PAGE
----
Legal aid reform: Criminal barristers vote overwhelmingly in favour of direct action

No returns from 11 April ❌

Criminal barristers throughout England and Wales have voted overwhelmingly in favour of taking action in protest over felony authorized aid charges.

The Criminal Bar Affiliation (CBA) confirmed on Sunday night that 94.34% of the 1,908 members who voted had agreed to a ‘no returns’ coverage from 11 April. The transfer means barristers won’t settle for instances which are returned by colleagues who’ve a diary conflict.

The choice follows a survey of almost 2,000 CBA members in January that discovered 96.5% had been in favour of taking action if the federal government didn’t “commit to a substantial increase in criminal legal aid”.

The action centres round an unbiased overview of felony authorized aid which discovered that an extra £135 million a 12 months was required to assist nurse the crumbling system again to well being after “years of neglect”. The overview’s chair, Sir Christopher Bellamy QC, confused there was “no scope for further delay”.

The federal government has promised to reply to the overview by the top of March, however barristers worry no action shall be taken till no less than the summer season and probably past.

The Justice Secretary Dominic Raab beforehand advised Radio 4’s At present programme that, “the one thing that would hold back recovery in the courts system is if the Criminal Bar Association and criminal lawyers go on strike”.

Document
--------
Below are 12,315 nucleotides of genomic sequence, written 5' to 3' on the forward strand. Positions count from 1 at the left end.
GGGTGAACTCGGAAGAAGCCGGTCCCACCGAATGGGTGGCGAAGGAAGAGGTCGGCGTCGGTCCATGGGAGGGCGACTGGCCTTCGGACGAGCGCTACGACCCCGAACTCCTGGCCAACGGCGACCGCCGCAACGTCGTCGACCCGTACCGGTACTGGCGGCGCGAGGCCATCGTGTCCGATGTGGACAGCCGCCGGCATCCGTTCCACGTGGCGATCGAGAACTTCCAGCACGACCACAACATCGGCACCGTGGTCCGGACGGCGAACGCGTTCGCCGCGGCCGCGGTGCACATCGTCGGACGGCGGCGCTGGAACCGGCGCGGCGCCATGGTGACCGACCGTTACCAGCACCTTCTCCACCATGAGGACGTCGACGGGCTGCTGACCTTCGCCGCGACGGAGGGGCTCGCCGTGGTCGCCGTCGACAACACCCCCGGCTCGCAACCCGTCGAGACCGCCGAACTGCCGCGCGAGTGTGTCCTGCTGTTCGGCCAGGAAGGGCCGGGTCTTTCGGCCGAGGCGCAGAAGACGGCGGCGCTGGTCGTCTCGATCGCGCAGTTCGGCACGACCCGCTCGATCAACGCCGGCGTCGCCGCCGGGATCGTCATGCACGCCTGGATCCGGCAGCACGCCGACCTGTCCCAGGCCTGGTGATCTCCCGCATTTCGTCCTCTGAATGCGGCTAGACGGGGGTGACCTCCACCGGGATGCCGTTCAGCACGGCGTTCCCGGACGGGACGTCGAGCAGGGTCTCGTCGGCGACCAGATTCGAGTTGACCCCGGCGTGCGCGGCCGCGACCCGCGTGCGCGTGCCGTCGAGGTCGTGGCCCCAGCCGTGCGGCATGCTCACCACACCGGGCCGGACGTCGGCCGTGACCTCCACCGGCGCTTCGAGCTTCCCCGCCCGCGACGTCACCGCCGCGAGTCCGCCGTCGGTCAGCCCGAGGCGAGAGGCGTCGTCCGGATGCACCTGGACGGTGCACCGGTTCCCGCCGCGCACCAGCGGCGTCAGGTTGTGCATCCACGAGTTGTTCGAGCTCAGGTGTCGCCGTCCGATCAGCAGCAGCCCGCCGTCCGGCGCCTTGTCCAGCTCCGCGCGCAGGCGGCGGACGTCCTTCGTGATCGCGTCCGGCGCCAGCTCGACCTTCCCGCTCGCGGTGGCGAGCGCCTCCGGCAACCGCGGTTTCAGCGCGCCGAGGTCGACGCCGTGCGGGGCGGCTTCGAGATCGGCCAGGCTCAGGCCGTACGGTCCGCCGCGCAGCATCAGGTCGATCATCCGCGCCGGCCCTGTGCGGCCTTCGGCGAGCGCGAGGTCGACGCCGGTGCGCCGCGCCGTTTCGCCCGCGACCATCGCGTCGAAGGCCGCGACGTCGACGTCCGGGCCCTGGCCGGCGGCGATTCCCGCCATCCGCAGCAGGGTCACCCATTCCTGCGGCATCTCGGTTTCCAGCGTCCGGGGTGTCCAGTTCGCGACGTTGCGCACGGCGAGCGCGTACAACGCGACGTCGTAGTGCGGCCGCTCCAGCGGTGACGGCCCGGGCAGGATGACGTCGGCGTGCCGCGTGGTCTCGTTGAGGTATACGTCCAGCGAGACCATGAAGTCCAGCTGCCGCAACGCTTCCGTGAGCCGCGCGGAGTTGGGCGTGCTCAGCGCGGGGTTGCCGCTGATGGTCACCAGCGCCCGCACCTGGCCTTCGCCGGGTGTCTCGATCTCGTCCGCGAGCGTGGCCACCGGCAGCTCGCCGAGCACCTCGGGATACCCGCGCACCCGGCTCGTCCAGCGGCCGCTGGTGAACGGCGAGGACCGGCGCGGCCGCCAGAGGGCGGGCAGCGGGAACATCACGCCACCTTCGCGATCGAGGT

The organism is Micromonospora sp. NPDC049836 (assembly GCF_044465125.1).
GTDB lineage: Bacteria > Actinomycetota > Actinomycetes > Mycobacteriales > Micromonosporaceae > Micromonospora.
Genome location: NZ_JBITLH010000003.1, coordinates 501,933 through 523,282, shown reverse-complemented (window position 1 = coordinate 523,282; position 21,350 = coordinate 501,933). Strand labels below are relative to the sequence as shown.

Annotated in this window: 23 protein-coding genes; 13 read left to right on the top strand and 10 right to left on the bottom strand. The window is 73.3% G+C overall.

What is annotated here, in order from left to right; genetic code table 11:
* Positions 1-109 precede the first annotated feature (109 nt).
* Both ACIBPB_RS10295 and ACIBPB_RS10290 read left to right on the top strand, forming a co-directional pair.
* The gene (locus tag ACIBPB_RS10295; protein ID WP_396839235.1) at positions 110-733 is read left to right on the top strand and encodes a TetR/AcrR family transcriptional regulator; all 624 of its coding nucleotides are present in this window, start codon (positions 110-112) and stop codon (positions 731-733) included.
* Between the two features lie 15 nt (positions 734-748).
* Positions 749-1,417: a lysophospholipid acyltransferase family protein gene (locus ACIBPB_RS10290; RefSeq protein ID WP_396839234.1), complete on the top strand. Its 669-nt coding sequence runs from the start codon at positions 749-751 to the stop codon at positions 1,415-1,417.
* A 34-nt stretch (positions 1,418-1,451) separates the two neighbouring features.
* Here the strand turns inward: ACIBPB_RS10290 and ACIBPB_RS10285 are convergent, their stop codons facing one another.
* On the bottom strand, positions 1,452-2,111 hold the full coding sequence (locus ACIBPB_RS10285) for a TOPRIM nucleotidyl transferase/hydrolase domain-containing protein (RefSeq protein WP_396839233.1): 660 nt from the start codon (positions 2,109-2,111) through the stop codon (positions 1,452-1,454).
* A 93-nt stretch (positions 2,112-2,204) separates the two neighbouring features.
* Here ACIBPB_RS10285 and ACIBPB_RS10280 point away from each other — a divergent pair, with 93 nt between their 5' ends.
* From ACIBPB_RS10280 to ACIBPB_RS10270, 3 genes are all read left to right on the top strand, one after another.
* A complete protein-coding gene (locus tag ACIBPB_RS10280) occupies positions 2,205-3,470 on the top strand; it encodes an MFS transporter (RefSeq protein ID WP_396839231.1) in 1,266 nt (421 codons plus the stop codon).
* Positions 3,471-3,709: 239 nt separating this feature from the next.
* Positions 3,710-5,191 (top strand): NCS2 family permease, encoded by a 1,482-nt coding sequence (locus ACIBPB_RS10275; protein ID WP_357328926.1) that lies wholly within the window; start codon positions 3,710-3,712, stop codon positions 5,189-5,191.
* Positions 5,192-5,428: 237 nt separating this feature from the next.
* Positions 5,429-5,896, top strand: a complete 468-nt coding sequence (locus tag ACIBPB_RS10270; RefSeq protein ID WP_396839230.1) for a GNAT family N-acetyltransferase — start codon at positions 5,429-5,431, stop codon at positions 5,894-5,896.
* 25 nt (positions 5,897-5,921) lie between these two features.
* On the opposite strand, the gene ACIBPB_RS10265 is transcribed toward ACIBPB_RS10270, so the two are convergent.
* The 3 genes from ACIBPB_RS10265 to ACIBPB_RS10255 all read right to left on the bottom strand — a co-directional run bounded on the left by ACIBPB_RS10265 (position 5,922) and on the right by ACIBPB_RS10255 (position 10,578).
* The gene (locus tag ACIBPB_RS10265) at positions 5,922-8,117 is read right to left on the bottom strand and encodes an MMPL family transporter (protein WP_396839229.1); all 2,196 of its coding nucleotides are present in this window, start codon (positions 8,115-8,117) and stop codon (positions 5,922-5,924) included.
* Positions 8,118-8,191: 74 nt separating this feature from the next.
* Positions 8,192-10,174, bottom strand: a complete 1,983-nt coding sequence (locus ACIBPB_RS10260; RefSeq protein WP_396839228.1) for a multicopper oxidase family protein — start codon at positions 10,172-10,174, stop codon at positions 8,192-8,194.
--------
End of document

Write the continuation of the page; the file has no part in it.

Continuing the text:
In an announcement the CBA stated: “94.34% of the 1,908 members who cast their votes have made it absolutely clear that they are not willing to be led by a government timetable that brings no prospect of a settlement until the end of September. They have already waited too long. Through our labour and our goodwill, we have sustained a chronically underfunded criminal justice system on behalf of the public while suffering substantial reductions in our real incomes and exhausted by the hugely increased demands placed upon us, often for little or no reward.”

It continued:

“We have already lost too many of our colleagues who can no longer afford to maintain their commitment to criminal work and who have left our ranks out of desperation and despair. Every day we are losing more. We have shrunk to a mere 2,400 full time criminal barristers. The future viability and diversity of the criminal bar is already imperilled. It is a recognition of the scale of this crisis that has driven so many of you to vote in favour of action.”

A Ministry of Justice spokesperson stated: “We are disappointed in a vote for this course of action just days before we announce our plans to create a stable and sustainable legal aid sector for the future. We encourage CBA members to read our proposals in full and respond to the consultation, rather than being drawn into action that will harm victims of crime.”



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